The name "The Camels" was given at the beginning of the 20th century, when the central arch was destroyed, the pile was divided and from afar it resembled two camels standing against each other.
The creator of the city historical museum in the city of Hisarya - Major General Todor Markov, personally financed, organized and carried out the strengthening of the central arch, as we see it today.
How to get to "The Camels"?
Today, right under the big arch of the main southern gate of the ancient city of Diocletianopol passes "Ivan Vazov" boulevard.
And now I suggest you stand on the southern side of the "The Camels", i.e. outside the outline of the ancient city.
A modest bas-relief is placed in this place.
On it you will find the following inscription:
Dear Fatherland, how beautiful you are!
The place is marked and the date is given:
Hisarya - The Camels 1882
Young Vazov, like many others of his time, dared to climb the crumbling brick staircase inside the wall of the southern gate to its highest point.
The panorama from the top of the "The Camels" touched the poet's heart deeply!
The elegant slopes of Sredna gora mountain surround the expanding horizon to the north, and behind
above them rises the old and proud Balkan with its fluffy white coat. The golden field of Thrace in the south spreads its fertile green meadows and gardens with fruit-laden trees, and behind them lies the blue and strong bearing of the Rhodopes!
You can see the beauty and wealth of Bulgaria at a glance!
It is said that it was the paintings, revealed from the top of this ancient and so majestic ruin, that inspired the poet to exclaim: "Fatherland kindly, how beautiful you are!" and to write this work of his, bowing before the wonderful beauty of the Fatherland!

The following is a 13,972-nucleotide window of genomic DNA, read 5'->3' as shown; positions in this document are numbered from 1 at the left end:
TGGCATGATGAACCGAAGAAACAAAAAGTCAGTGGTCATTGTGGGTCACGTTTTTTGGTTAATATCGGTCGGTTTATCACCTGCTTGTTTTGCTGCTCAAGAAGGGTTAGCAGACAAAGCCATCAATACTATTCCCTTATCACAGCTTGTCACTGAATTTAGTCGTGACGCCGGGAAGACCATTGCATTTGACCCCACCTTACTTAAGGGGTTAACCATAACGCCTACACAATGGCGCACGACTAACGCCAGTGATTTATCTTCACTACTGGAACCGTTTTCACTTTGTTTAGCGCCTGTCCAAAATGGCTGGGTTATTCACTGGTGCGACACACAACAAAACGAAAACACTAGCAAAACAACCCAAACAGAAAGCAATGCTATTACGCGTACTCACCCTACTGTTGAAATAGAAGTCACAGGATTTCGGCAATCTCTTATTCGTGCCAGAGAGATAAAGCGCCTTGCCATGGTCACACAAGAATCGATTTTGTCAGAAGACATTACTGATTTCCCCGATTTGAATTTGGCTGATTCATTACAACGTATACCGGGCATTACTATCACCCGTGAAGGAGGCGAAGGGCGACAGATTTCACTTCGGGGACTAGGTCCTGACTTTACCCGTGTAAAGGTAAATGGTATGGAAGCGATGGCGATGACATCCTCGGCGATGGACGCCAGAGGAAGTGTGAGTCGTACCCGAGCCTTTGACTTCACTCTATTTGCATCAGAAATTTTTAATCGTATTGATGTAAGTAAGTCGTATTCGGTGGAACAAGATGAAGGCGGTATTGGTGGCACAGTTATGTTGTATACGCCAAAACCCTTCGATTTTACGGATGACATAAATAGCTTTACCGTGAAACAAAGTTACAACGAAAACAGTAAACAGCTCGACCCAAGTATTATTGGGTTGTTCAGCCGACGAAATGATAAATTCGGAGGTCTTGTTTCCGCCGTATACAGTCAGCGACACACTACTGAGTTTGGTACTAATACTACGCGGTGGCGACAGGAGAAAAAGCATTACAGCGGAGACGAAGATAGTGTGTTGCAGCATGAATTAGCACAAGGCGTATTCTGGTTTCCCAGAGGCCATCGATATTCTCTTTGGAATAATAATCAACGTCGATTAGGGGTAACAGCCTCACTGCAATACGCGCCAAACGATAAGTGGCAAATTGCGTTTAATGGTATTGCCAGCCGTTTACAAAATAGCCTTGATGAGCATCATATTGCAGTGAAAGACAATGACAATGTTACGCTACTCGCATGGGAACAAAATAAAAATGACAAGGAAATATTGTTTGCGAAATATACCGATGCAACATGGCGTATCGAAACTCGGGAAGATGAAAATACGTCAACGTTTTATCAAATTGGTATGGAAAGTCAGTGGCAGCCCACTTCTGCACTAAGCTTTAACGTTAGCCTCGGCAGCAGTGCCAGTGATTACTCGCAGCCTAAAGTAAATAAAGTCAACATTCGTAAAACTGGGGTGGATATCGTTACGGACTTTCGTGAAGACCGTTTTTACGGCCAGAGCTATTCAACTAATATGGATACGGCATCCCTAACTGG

Vazov loved Hisarya and often visited here. At the time, the Hisarya's hot mineral springs were the most preferred place for rest and relaxation of the then Plovdiv intelligentsia.
The writer loved to walk along the fortress walls, especially at sunset.
The August sun hung rather low over the mid-mountain hills. It illumined the ancient walls with its crimson rays, and gave them a peculiar color, expression, and effect. Their colossal remains, viewed from the unlit side, took on an even larger size and a darker brooding against the luminous background of the circular vision.
The South Gate is an iconic place that will always be associated with this city, its history and destiny.
This symbol is found today wherever Hisarya is spoken, written or mentioned!
The upper part of the Hisarya's logo is precisely the main southern gate. In the lower part of the logo-emblem of Hisarya we see its warm healing mineral springs.
This symbol is even on the garbage cans in the city - have you noticed?
And now we too will try to follow the footsteps of the vases and walk around the Two Sphinxes, both during the day and at dusk, to touch that magic that inspired the writer!
In 1976, with Decision of the Council of Ministers No. 199, the area surrounded by the fortress walls of the Roman city of Diocletianopol was declared a National Archaeological Reserve!
I wish you an exceptional and impressive walk!